By Brenda Duke

In 1989, a film was released starring Kevin Costner called “Field of Dreams”. The farmer who owned the land had a passion for baseball and he imagined a baseball field in his cornfield. While walking through the cornfield, he hears a voice whisper, “If you build it, they will come.” He follows his vision and works on the field for the next couple of days plowing under the corn and he waits all year to see whatever happens. One night the next summer, several deceased ballplayers from the famed 1919 Black Sox team team begin practicing and playing on the field. This ordinary cornfield became a place where dreams can come true.

In 2011 when I moved into the Gibson neighbourhood, Woodlands Park was barely more than a field; a baseball diamond where no one played, an outdated and inadequate play structure, an unused building, no flowers and few trees. It was an unsafe area that I was forbidden to take my young grandchildren to by their concerned parents.

We imagined all the things that Woodlands Park could be and working as a community, we formed a team determined to make it better. It began slowly and improvements were small steps towards a bigger goal. In 2017, Woodlands Park was featured as a “Park Makeover” sponsored by The Ellis Foundation and spearheaded by our Adopt-A-Park leaders and The City of Hamilton. The magic had started to happen; a new playground, a soccer field, pollinator gardens and trees, artwork, picnic tables and an elaborate all sports pad.

The volunteers and the neighbourhood took stewardship of the area and the park became busier and populated by more children and more families. It was getting better!

Then, the pandemic happened and encampments were allowed. Much of the work that had been done was decimated. When they were disbanded, the community began the work of repairing the damage. And we continued our efforts for more improvements. The Arkells sponsored an improved basketball court, we worked with partners to restore the gardens and seating areas and we continued to petition the city for a splash pad. After almost 10 years of advocating, we were finally listened to and installation is planned for 2024. Sometimes it takes a while for dreams to come true.

In March, I started planning gardens. The first ones on the list were at Woodlands Park. We had organized a major cleanup to repair the damage that was done during the encampment period and we were ready to plant. I reached out to the plant sites for donations and they started coming in. In April, I received a message that two tents were back and they were set up directly on top of the garden beds.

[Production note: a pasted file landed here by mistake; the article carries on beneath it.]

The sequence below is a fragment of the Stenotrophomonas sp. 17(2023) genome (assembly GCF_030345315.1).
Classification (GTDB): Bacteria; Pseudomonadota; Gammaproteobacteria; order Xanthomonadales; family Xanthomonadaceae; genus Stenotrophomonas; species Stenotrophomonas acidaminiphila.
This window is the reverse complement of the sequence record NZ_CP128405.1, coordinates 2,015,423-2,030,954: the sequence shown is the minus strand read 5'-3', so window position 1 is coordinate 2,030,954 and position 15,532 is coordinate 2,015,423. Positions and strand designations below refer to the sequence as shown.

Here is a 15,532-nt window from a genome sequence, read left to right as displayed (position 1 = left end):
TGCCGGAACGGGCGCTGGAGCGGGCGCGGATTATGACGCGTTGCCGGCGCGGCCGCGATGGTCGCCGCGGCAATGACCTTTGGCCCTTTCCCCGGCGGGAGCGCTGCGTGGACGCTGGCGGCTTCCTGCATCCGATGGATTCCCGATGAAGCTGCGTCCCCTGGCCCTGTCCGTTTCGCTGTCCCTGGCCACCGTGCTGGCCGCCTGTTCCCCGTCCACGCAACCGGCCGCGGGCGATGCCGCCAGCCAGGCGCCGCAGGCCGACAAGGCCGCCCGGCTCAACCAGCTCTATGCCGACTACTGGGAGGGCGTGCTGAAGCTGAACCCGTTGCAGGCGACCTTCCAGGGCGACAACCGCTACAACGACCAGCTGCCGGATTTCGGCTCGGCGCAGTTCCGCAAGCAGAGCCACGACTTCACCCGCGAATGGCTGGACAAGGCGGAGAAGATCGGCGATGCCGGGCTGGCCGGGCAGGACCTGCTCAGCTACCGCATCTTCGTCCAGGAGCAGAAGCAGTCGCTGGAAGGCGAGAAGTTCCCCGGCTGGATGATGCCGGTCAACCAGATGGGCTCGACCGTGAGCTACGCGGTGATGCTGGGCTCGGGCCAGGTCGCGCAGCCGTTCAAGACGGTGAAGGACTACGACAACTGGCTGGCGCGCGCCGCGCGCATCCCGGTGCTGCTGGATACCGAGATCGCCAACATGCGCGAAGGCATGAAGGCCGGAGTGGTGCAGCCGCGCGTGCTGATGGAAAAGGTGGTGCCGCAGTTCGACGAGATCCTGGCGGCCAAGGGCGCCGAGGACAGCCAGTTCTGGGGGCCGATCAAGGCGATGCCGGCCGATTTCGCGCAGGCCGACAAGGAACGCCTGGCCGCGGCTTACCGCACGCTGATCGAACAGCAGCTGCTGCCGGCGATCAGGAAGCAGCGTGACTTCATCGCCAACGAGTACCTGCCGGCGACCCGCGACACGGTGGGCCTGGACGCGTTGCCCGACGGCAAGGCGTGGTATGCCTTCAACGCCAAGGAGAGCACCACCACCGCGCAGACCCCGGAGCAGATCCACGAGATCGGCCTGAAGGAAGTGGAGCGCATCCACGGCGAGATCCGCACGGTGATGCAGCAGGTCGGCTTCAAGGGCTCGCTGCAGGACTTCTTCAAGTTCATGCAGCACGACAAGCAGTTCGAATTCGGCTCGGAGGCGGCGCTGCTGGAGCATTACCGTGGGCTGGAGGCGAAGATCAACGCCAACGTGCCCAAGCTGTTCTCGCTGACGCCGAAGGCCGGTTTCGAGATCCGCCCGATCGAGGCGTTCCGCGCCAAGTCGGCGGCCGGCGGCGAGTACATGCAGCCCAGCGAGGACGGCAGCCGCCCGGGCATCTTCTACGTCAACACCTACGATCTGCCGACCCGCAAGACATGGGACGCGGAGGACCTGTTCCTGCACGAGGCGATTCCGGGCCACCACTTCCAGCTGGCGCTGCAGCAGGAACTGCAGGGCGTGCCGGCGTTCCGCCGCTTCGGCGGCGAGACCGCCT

Since then, the neighbours have watched more and more tents move in. At last count, there were twenty six tents. Major art pieces have been vandalized, the trees have been broken and the picnic tables have been moved to the encampments. Open drug use and public defecation are not uncommon sites and the washrooms need to be constantly repaired and cannot be considered sanitary in any way.

The city has increased public works staff to clean up the garbage. Police cars, ambulances and fire trucks are a constant presence in the park. At what cost to the taxpayers? Is it cheaper than providing alternatives or adequate, dignified housing? Is it better to displace families and children that used to enjoy the park, upset and terrorize the immediate neighbours forcing them to purchase cameras and security lights to protect their property?

The city talks….a lot of talk….but no action. They talk about the human rights of the marginalized population, they accuse anyone who comments of being a NIMBY, they blame the pandemic and the increase in rental prices because of greedy landlords and of course addiction. And then they say that all homeless people are stigmatized because of us.

We have an informed, intelligent team of people working on solutions but the people sitting on council think they know better. Why waste the time and resources of those trained to come up with a solution. Why pay them a salary if their work is not recognized or appreciated.

This crisis hasn’t decreased in any way because of band aid solutions. It has increased. Four years ago we had the same problems and unless things change drastically it will be the same at the end of this election term.